Young. Nineteen is so damn young.
I was shopping at a children’s resale clothing store this week. I saw a young big guy who caught my eye. After seeing him a couple times I wondered if I knew him. When I was waiting in line and he was standing nearby, I asked him his name. Tyler. That was how I knew him–he was a friend of Kade’s since elementary school, who I hadn’t seen in a long time.
I braced myself for him to ask how Kade was and what he was up to. I honestly couldn’t remember if he was at Kade’s funeral. But he didn’t ask. He knew. We chatted about where I used to live when he used to come over, that I moved, where he was living, and where he worked. He told me he was “trying to marry” his girlfriend who was with him. We also chatted about Tyler’s adorable little blond toddler there, too.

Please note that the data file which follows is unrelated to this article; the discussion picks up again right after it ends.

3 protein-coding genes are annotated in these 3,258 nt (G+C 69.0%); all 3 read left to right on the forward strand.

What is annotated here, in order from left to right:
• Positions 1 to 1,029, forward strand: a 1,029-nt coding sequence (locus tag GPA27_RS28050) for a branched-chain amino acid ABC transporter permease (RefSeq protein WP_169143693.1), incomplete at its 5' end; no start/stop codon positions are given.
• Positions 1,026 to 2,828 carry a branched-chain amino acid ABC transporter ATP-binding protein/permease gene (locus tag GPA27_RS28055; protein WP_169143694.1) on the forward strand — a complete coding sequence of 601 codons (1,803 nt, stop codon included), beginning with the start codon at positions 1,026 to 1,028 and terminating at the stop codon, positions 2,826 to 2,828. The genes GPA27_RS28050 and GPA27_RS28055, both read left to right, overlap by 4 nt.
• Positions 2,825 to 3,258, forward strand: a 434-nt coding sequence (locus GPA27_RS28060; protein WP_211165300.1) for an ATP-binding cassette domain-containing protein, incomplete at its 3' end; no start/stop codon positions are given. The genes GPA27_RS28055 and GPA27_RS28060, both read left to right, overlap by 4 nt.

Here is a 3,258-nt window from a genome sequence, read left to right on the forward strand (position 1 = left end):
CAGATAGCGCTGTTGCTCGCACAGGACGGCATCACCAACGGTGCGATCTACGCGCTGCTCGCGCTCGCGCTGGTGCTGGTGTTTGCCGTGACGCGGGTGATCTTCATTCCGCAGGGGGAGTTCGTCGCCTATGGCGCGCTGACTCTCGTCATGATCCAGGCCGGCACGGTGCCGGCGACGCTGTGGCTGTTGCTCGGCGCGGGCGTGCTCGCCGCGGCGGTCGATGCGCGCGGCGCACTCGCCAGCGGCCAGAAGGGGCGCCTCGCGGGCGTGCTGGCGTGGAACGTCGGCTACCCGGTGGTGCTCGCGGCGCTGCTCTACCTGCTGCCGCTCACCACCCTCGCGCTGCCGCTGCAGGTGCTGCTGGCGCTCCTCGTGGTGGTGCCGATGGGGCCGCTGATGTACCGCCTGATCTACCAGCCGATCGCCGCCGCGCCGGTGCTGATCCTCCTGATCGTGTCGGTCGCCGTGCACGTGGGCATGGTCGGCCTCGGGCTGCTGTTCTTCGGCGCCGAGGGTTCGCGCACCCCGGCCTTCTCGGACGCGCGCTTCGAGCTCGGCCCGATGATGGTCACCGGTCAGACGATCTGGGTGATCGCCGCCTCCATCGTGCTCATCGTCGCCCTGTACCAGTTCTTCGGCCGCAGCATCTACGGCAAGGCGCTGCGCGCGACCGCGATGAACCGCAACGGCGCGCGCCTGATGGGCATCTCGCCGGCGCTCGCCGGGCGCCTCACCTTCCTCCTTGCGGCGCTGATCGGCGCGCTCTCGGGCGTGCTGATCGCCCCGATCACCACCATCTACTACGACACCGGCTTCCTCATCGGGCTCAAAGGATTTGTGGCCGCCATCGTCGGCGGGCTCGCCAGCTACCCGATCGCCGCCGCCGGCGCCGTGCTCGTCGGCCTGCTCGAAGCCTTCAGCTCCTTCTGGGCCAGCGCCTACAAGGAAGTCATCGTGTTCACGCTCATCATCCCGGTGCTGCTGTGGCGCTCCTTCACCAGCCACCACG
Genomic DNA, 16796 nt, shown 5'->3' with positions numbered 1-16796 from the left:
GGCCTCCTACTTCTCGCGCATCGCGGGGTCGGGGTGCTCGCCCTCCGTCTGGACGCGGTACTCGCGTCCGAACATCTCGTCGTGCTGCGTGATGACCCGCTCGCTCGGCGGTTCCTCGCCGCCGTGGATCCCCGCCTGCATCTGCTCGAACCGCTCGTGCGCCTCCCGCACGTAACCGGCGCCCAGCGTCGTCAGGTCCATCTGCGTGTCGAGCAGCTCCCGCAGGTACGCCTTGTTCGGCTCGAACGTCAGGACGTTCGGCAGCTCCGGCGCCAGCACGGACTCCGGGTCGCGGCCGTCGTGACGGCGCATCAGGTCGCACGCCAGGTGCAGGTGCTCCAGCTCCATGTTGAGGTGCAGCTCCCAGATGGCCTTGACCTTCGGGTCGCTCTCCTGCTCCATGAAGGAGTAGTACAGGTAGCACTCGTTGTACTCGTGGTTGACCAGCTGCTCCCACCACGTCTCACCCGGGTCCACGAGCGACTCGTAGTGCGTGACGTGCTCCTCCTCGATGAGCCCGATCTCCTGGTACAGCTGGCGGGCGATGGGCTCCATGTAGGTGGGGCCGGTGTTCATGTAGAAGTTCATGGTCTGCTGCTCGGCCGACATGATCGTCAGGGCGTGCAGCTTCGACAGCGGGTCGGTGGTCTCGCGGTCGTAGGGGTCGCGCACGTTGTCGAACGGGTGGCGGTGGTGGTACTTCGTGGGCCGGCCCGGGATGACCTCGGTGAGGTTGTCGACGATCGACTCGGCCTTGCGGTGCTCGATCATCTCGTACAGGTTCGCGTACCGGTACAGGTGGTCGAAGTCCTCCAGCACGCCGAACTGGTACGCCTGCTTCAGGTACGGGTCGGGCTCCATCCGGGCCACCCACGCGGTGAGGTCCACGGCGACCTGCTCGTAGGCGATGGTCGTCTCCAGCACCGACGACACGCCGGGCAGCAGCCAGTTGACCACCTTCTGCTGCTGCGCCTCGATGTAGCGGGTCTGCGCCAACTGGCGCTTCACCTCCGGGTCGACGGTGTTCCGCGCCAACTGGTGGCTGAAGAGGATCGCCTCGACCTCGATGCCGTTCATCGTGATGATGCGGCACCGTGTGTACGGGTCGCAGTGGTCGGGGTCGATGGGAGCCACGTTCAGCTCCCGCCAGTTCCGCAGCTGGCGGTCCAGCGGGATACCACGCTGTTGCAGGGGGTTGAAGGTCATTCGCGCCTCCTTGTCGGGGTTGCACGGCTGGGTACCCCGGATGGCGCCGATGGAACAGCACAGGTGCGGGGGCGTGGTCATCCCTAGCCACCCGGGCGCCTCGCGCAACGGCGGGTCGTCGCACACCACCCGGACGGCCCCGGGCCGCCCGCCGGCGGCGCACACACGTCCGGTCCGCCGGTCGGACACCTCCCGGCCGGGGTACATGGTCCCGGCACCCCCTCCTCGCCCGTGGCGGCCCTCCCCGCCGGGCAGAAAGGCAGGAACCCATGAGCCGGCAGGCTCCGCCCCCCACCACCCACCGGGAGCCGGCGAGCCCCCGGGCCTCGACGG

I was mostly OK in the store. But the closer I got to my car, and the more intensely I wanted to tell Kade who I ran in to, the more not OK I became.
Around the time I pulled out of the parking lot is around the time the tears came. Tyler looked so young. That meant Kade was even younger when his life ended. No cute toddlers for Kade, or “trying to marry” a pretty girl. No cute grandbabies from Kade for me. And no Kade to for me to call and say, “Hey, I ran into Tyler at the store. He looked the same but taller. His little guy, Carson, was really cute. Did you know he had a baby? Do you talk to him? I remember dropping you off at his house, and him coming to ours. What grades would that have been?”
Before walking into the next store, I texted a fellow bereaved mom, and called my mom, instead of calling the person I really wanted to.
“The pleasure of remembering had been taken from me, because there was no longer anyone to remember with. It felt like losing your co-rememberer meant losing the memory itself, as if the things we’d done were less real and important than they had been hours before.”
~ John Green, The Fault in Our Stars